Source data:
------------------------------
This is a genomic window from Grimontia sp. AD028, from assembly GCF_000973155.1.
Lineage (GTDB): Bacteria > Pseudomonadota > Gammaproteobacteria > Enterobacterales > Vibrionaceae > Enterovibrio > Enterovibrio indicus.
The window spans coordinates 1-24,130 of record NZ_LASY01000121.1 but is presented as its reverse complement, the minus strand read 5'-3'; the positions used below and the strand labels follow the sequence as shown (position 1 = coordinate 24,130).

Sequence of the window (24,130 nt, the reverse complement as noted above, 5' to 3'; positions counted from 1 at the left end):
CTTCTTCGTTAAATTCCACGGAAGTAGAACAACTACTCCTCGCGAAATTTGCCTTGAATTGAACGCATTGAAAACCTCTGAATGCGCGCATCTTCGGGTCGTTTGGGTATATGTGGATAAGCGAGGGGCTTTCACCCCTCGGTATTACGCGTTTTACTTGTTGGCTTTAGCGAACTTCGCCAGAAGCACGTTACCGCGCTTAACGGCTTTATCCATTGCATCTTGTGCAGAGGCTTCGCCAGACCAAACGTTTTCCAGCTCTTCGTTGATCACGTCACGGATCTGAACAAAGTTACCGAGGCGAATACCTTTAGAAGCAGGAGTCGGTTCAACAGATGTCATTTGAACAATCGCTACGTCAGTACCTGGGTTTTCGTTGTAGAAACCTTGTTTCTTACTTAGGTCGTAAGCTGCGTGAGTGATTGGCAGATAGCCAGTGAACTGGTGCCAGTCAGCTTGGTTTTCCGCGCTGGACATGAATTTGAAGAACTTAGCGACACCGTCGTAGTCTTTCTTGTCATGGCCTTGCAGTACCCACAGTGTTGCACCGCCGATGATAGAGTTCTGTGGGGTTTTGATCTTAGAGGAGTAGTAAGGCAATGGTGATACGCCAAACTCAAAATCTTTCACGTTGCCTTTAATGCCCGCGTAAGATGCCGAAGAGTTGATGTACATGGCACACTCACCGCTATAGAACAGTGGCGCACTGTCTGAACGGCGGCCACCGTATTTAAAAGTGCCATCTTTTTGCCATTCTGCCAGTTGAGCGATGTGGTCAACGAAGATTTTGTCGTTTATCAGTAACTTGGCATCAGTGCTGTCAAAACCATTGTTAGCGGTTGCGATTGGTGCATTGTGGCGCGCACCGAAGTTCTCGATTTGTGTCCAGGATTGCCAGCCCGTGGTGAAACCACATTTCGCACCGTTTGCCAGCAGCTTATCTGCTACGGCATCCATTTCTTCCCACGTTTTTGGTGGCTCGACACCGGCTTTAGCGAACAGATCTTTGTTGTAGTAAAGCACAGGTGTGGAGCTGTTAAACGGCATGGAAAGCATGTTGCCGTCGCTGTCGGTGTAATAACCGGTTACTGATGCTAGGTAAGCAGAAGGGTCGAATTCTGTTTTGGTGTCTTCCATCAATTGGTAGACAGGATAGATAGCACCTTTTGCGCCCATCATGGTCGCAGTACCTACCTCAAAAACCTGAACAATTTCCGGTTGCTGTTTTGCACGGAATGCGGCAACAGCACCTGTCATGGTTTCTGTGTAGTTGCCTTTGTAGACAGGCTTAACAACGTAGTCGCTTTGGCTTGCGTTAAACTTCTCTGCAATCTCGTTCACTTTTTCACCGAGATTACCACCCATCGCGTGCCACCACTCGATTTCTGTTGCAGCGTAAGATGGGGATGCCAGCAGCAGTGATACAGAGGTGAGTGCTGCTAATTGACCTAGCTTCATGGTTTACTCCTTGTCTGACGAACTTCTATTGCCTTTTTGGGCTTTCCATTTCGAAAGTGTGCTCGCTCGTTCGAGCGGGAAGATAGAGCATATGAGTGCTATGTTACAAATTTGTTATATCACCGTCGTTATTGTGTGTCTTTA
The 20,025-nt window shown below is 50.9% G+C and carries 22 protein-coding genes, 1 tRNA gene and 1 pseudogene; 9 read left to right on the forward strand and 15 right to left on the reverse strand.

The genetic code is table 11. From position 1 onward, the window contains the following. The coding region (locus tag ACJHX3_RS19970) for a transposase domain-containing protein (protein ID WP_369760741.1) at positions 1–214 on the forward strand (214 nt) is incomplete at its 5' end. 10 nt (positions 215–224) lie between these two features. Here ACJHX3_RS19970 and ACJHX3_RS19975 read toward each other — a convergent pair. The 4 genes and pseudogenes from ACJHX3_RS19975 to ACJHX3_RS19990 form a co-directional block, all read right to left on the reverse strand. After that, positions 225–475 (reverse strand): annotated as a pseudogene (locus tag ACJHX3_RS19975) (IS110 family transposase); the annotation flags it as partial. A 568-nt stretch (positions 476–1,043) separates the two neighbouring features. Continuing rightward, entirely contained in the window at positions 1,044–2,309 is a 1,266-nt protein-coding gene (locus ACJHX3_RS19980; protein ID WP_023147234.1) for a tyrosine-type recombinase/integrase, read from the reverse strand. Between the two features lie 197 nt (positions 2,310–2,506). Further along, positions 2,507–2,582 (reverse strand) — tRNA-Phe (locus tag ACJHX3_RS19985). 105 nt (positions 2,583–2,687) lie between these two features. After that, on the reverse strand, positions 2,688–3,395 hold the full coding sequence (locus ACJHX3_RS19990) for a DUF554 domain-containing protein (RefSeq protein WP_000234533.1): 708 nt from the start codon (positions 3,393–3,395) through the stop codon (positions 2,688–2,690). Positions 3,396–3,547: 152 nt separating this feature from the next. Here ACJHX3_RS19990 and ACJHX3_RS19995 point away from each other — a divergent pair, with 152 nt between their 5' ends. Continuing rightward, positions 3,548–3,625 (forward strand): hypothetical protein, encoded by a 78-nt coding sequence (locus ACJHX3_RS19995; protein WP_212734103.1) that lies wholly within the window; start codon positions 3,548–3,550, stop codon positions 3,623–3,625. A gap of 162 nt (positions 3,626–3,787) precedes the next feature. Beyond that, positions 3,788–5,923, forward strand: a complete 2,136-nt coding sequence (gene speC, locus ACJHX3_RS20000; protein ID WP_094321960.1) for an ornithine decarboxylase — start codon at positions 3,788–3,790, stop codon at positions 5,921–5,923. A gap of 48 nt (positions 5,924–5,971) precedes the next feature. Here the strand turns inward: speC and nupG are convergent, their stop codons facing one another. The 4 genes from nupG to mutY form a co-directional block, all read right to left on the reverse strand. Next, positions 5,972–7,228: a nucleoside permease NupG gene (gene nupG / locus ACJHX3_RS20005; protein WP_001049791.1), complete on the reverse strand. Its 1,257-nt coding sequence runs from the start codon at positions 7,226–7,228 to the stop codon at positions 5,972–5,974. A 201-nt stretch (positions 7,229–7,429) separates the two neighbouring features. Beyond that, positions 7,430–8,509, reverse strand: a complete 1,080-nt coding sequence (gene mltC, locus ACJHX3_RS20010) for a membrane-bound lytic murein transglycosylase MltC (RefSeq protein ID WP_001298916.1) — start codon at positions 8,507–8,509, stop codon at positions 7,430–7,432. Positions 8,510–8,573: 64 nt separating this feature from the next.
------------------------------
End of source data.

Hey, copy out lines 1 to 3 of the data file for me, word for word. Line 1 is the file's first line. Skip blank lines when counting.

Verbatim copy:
This is a genomic window from Grimontia sp. AD028, from assembly GCF_000973155.1.
Lineage (GTDB): Bacteria > Pseudomonadota > Gammaproteobacteria > Enterobacterales > Vibrionaceae > Enterovibrio > Enterovibrio indicus.
The window spans coordinates 1-24,130 of record NZ_LASY01000121.1 but is presented as its reverse complement, the minus strand read 5'-3'; the positions used below and the strand labels follow the sequence as shown (position 1 = coordinate 24,130).